About twenty years ago, I had this dream. I'm sitting in a subway car across from this man. Now I don't look directly at this man, but I'm looking in his general direction and I just know that he is looking straight at me. After a long time I finally muster up enough courage to look at his face, but he isn't looking at me. I was wrong. Soon after this man starts to talk to me, and he tells me that I don't have any shoes on. I look down. He was right.

He takes off his shoes and he gives them to me, and I put them on. The subway train makes a stop, and I get off. As I step out of the subway car, I notice the entire platform is covered in green liquid, and the liquid is smoking. I see benches and other things being destroyed by this liquid, and I automatically assume it's some type of acid. In the distance I see another person step out of a subway car and they are barefoot.

As soon as their foot touches the platform, it burns away. Eventually their entire body burns away, but they don't scream. They don't make a sound. Then I look down at the green liquid I'm standing in, with these shoes I'm wearing that the man gave me, and I'm safe. The subway train starts up again and drives away, and I'm standing there wondering who that man was. Both literally and philosophically.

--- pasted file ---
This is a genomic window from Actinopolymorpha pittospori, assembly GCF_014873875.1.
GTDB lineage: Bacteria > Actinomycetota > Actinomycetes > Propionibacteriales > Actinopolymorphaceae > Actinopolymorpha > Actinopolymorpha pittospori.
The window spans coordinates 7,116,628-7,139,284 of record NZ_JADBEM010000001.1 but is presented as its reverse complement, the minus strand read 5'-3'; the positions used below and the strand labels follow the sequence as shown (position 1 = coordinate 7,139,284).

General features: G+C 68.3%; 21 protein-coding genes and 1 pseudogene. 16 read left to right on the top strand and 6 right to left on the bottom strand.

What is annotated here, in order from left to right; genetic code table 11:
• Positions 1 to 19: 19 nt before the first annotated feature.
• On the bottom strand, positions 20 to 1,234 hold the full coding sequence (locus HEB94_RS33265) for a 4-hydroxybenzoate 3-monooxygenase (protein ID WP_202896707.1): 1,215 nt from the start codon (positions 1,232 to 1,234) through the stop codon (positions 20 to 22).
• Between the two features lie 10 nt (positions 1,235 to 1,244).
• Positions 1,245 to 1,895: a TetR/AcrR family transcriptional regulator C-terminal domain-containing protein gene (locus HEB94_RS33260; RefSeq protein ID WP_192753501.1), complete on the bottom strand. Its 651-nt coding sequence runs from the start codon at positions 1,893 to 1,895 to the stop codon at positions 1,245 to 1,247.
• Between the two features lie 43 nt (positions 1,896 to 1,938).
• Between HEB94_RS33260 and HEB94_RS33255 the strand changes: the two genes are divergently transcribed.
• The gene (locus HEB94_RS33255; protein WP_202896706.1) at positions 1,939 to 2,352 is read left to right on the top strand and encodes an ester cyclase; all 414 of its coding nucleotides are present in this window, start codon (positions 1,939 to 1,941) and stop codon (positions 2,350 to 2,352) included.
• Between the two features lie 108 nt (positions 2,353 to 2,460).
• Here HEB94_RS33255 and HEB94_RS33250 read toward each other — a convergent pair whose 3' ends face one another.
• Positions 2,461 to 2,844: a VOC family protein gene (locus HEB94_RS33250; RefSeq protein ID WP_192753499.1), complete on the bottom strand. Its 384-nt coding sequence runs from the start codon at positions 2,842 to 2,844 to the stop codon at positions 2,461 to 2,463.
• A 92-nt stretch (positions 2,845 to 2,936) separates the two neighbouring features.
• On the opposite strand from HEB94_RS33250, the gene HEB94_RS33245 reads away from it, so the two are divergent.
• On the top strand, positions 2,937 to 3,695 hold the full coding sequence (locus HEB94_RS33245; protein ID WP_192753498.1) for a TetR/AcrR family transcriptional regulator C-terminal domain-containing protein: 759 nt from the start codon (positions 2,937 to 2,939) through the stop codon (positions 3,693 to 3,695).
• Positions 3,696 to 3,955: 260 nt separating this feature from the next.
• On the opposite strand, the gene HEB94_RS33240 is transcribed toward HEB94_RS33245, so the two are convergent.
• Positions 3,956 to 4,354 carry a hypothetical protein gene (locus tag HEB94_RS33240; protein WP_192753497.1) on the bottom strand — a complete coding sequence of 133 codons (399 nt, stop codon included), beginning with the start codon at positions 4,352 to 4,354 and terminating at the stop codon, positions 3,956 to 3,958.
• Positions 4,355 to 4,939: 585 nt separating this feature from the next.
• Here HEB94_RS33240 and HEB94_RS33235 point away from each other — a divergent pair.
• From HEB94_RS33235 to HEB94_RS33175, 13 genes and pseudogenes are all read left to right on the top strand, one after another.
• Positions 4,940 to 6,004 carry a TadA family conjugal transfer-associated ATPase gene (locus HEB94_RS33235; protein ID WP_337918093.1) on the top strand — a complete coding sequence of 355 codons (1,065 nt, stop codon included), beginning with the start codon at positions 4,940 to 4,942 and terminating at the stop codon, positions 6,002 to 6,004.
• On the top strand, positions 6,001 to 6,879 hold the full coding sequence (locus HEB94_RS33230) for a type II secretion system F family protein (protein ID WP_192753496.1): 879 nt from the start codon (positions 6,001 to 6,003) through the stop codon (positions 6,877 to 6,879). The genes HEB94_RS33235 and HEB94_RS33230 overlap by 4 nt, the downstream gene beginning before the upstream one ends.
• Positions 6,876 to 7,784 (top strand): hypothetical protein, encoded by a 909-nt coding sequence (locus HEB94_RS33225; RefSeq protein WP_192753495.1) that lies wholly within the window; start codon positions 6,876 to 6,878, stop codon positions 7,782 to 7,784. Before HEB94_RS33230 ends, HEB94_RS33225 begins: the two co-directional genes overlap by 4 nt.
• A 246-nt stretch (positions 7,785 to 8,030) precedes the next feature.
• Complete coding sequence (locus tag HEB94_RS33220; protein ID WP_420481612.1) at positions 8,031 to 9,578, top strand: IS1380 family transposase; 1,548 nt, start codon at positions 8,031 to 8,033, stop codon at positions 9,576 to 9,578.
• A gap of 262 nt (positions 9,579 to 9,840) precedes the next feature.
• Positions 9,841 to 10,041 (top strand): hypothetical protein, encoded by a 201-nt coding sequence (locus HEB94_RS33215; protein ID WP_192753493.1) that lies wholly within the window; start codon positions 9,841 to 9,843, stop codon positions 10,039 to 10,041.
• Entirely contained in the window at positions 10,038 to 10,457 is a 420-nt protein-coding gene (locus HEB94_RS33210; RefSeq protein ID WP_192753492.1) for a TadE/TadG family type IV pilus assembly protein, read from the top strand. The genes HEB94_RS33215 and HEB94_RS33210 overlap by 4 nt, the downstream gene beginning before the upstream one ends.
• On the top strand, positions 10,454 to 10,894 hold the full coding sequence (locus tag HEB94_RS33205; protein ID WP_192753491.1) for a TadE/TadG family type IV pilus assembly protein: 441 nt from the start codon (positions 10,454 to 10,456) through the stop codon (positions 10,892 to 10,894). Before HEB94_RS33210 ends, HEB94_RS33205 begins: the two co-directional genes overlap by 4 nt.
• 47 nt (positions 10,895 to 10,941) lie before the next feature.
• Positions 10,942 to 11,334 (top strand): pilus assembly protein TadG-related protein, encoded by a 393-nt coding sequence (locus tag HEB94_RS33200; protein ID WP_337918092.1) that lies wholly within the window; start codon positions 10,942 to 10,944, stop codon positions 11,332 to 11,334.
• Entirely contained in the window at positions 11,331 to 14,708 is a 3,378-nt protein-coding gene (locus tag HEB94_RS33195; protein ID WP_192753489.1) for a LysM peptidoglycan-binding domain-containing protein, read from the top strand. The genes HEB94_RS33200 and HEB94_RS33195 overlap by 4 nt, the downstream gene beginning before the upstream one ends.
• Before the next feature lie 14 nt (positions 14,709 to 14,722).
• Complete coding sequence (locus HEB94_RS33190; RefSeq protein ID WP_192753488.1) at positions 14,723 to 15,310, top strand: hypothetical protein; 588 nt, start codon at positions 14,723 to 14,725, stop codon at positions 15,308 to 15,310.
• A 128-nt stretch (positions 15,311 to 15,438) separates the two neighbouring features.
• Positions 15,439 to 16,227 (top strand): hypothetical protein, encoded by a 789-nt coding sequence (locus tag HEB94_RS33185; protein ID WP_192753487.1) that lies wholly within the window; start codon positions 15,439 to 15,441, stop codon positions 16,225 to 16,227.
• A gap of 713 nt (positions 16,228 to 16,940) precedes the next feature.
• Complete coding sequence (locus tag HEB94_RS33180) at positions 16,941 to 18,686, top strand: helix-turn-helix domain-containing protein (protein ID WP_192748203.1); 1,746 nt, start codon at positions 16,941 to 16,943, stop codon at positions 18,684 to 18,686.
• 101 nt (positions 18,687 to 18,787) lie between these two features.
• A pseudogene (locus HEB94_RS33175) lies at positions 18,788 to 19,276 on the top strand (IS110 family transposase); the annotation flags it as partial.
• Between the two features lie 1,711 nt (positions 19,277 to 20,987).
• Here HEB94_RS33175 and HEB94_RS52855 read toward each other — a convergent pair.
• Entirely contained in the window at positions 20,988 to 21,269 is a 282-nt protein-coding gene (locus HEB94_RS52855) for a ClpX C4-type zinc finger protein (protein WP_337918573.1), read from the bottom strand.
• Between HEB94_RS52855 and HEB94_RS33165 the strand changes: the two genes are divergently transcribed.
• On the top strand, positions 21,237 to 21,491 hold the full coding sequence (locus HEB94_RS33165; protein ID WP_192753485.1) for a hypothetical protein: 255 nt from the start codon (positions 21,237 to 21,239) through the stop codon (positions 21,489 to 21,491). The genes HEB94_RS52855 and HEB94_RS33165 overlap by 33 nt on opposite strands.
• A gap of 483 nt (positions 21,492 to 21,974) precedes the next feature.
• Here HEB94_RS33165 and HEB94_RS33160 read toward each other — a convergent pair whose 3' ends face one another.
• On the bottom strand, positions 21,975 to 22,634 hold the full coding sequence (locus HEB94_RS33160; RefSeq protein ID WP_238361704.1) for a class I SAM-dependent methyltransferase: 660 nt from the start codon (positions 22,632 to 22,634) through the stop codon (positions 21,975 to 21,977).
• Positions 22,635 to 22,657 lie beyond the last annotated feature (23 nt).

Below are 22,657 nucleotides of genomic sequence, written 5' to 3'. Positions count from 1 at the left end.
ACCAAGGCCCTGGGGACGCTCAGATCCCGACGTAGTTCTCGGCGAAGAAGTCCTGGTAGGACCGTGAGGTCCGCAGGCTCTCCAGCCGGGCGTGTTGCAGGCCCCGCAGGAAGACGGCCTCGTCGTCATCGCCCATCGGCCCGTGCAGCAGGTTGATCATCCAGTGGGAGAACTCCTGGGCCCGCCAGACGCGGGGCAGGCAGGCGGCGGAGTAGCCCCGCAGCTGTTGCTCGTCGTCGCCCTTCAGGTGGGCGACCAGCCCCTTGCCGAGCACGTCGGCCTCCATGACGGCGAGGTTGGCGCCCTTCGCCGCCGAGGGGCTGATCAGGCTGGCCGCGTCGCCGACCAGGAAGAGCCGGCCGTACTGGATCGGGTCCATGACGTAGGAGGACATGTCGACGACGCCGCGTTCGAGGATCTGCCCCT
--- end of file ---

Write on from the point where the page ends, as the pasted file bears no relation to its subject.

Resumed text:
Last night I had a dream where I saw that same man again for the first time in about twenty years. His unforgettable face. In the dream I was walking through the city, this city that's full of walking pedestrians who are on their way to work, to school, to wherever. I'm walking and then suddenly I bump into this tall large man who is carrying food. I fall down, and the large man just walks away as if nothing happened.

Now I'm being trampled by all these people, and then out of nowhere I see a hand extend towards me. The body that the hand belongs to reveals itself, and I immediately recognize it's the same man who was on that subway car twenty years ago. His unforgettable face. He helps me up, and when I am on my feet all of the pedestrians disappear. They are all gone, it's just me and this man standing on a sidewalk.

I ask him who he is, and he tells me that he is the son of God. I pause, and I ask him if he means he is Jesus Christ, and he tells me that he will be Jesus Christ if that's what I decide to call him. He begins to walk, and I follow him, and I ask him questions. I ask him if he died thousands of years ago, and he says that death is a misunderstood phenomenon. He says that even if he did die, he has always been here. For the past twenty years and for the past thousands of years.

I ask him if he means he has been here literally, like walking on Earth among us people, or philosophically, existing only in our hearts, minds and dreams. He says both, but also says that the importance of one over the other is subjective. And then he looks back at me and tells me to stand there, not to move a muscle.

People always say that, don't move a muscle. Even if I stand perfectly still, my heart which is made up of cardiac muscle is still beating. Still moving. Beat. Pump. Beat. And now it has stopped. Every cell in my body has stopped, as if time is frozen.

In the distance, on the road, I see my younger brother. There are people around him, skinny men and women, even children, with dirty rags on for clothing. He is giving them all fruits. He looks in my direction for a second, but he doesn't see me; it is almost as if I weren't there.